Fair Value Measurements
|9 Months Ended|
Dec. 31, 2011
|Fair Value Measurements [Text Block]||
4. Fair Value Measurements
The Company follows the principles of fair value accounting as they relate to its financial assets and financial liabilities. Fair value is defined as the estimated exit price received to sell an asset or paid to transfer a liability in an orderly transaction between market participants at the measurement date, rather than an entry price which represents the purchase price of an asset or liability. Where available, fair value is based on observable market prices or parameters or derived from such prices or parameters. Where observable prices or inputs are not available, valuation models are applied. These valuation techniques involve some level of management estimation and judgment, the degree of which is dependent on several factors, including the instrument’s complexity. The required fair value hierarchy that prioritizes observable and unobservable inputs used to measure fair value into three broad levels is described as follows:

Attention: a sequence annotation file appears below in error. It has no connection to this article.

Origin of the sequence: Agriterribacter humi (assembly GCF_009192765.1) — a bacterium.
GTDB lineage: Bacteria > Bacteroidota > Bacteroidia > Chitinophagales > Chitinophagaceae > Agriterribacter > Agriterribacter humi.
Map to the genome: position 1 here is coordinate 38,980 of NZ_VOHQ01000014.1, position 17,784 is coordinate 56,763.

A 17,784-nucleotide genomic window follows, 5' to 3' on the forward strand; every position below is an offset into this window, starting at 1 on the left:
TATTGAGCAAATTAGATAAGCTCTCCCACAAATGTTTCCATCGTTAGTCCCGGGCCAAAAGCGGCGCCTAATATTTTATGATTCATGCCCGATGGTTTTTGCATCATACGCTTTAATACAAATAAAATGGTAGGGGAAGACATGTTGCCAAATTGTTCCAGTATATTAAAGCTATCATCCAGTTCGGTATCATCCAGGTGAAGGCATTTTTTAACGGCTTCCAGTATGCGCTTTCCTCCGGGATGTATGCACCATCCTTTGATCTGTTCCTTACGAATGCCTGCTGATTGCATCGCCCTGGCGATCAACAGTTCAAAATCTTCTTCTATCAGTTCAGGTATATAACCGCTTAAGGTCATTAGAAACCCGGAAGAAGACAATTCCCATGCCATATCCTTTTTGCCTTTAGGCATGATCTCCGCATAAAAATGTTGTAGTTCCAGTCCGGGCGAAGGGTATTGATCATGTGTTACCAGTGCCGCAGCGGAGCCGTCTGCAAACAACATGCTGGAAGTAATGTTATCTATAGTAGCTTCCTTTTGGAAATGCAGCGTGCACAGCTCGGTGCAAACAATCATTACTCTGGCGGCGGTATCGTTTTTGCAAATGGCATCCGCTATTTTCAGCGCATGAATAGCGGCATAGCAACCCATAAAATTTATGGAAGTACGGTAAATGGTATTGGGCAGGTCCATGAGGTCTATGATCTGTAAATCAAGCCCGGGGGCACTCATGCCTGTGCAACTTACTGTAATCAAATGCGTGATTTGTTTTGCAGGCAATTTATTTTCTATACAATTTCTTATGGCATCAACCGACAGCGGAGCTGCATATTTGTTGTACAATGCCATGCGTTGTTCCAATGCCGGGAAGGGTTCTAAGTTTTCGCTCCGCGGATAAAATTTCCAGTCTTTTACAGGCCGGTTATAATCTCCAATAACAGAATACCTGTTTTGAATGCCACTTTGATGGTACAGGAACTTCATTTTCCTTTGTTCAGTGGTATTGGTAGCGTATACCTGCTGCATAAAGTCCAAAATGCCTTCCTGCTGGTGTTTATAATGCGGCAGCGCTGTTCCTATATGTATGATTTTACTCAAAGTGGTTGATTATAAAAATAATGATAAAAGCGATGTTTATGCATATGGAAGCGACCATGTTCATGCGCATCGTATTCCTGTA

A financial instrument’s categorization within the valuation hierarchy is based upon the lowest level of input that is significant to the fair value measurement. Where quoted prices are available in an active market, securities are classified as Level 1 of the valuation hierarchy. If quoted market prices are not available for the specific financial instrument, then the Company estimates fair value by using pricing models, quoted prices of financial instruments with similar characteristics or discounted cash flows. In certain cases where there is limited activity or less transparency around inputs to valuation, financial assets or liabilities are classified as Level 3 within the valuation hierarchy.